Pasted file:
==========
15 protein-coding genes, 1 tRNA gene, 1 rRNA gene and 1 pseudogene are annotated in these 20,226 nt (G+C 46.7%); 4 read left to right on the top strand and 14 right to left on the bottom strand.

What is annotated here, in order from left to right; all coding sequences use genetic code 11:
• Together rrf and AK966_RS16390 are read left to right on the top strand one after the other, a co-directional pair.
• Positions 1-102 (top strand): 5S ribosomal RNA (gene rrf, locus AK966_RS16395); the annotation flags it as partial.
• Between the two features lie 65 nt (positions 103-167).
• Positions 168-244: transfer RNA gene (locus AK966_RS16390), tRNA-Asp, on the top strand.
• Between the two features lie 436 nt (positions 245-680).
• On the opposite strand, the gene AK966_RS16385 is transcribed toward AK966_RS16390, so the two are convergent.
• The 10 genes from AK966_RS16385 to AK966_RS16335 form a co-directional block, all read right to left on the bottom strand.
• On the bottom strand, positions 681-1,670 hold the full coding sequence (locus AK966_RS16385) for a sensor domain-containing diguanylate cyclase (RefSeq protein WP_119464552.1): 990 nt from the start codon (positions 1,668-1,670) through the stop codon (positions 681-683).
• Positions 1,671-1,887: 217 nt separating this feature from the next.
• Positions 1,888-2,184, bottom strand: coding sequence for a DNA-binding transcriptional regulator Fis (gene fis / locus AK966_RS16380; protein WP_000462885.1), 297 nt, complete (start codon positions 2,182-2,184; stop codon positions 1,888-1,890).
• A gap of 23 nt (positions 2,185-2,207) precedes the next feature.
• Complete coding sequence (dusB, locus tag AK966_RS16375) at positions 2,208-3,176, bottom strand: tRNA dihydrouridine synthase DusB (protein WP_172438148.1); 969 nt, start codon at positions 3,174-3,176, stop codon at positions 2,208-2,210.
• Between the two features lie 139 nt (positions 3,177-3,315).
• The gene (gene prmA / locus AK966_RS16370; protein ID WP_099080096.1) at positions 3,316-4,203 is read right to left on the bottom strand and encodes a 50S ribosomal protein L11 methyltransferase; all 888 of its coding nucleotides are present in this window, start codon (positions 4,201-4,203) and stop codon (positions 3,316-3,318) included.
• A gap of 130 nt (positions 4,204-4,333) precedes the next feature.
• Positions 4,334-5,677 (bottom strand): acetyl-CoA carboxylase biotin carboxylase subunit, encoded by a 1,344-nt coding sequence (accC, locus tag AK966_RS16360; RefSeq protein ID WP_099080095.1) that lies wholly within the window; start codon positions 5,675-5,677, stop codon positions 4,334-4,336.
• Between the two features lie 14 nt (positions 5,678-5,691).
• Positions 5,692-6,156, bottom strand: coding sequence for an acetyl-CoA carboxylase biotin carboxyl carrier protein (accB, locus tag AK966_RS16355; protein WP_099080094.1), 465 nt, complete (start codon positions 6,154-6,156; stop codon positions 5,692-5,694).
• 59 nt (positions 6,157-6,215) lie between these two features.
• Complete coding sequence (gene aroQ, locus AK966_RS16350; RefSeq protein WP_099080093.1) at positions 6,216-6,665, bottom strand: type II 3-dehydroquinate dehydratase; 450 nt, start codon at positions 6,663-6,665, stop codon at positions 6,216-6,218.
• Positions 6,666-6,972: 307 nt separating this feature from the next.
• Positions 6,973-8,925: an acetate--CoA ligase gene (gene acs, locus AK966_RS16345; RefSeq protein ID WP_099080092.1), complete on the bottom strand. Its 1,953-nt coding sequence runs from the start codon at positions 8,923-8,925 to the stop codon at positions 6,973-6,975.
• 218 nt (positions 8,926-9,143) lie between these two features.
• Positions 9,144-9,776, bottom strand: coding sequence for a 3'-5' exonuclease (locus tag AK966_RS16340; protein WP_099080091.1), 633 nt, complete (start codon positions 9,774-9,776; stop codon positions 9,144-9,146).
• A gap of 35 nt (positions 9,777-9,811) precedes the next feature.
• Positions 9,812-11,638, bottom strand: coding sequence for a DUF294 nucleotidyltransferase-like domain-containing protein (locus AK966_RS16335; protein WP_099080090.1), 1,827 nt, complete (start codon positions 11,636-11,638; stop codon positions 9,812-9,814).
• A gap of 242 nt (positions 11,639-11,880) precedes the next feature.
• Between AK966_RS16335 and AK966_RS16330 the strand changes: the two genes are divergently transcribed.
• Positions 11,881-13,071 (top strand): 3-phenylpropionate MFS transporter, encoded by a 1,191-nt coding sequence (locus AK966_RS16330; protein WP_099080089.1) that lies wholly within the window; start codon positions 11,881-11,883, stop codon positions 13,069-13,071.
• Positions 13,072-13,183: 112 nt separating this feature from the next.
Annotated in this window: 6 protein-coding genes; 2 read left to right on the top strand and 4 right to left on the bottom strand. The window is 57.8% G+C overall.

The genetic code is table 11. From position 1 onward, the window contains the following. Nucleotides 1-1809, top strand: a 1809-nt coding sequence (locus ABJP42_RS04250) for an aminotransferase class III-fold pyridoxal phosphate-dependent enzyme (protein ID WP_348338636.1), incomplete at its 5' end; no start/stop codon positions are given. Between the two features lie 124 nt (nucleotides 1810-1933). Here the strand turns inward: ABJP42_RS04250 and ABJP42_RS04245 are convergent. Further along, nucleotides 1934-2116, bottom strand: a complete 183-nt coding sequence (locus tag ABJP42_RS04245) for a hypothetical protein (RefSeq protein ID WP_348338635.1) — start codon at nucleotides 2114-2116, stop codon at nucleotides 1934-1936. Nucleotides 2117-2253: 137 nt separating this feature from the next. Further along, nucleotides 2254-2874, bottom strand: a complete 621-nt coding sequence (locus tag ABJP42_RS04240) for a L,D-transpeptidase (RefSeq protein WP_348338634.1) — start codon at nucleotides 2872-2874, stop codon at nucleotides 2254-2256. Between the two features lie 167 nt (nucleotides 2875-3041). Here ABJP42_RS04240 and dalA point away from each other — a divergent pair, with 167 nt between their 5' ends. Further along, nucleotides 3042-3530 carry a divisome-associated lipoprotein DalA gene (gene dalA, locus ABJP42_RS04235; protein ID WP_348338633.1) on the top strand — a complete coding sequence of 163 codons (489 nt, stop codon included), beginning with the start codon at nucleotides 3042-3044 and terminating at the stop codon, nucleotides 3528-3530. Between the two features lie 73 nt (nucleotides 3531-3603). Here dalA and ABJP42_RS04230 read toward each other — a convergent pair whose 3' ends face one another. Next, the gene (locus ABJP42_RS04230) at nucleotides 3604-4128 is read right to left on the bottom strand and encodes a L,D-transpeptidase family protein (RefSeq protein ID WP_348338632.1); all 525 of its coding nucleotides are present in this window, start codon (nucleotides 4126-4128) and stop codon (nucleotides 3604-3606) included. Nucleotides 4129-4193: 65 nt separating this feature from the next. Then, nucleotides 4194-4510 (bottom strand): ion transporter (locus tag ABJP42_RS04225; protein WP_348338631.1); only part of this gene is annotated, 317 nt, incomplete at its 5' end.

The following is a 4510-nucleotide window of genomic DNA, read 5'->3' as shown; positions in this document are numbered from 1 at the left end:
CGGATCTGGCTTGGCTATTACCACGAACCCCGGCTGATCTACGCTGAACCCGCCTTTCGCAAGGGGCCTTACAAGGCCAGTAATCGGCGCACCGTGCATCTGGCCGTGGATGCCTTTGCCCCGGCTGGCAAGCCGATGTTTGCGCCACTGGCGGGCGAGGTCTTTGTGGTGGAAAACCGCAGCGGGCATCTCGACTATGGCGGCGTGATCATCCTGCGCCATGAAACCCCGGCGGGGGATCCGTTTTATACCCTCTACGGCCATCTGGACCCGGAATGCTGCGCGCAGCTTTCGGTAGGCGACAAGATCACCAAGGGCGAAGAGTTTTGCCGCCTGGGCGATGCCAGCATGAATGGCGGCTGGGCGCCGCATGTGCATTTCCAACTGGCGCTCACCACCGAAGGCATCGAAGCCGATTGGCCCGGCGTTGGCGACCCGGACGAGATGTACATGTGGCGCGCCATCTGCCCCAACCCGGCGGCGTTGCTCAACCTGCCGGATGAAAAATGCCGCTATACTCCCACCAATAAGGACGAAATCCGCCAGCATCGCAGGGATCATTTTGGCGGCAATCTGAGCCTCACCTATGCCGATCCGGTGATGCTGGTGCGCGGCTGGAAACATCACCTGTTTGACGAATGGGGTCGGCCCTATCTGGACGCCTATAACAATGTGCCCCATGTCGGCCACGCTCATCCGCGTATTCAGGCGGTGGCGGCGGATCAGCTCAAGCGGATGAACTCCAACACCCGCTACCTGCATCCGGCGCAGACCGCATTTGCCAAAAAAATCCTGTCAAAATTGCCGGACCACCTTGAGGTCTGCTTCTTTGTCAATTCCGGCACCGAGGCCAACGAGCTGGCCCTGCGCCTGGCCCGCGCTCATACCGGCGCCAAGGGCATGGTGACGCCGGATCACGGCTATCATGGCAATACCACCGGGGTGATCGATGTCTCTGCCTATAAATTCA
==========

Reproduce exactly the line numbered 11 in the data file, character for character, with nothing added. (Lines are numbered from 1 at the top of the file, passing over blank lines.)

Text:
• Positions 1,671-1,887: 217 nt separating this feature from the next.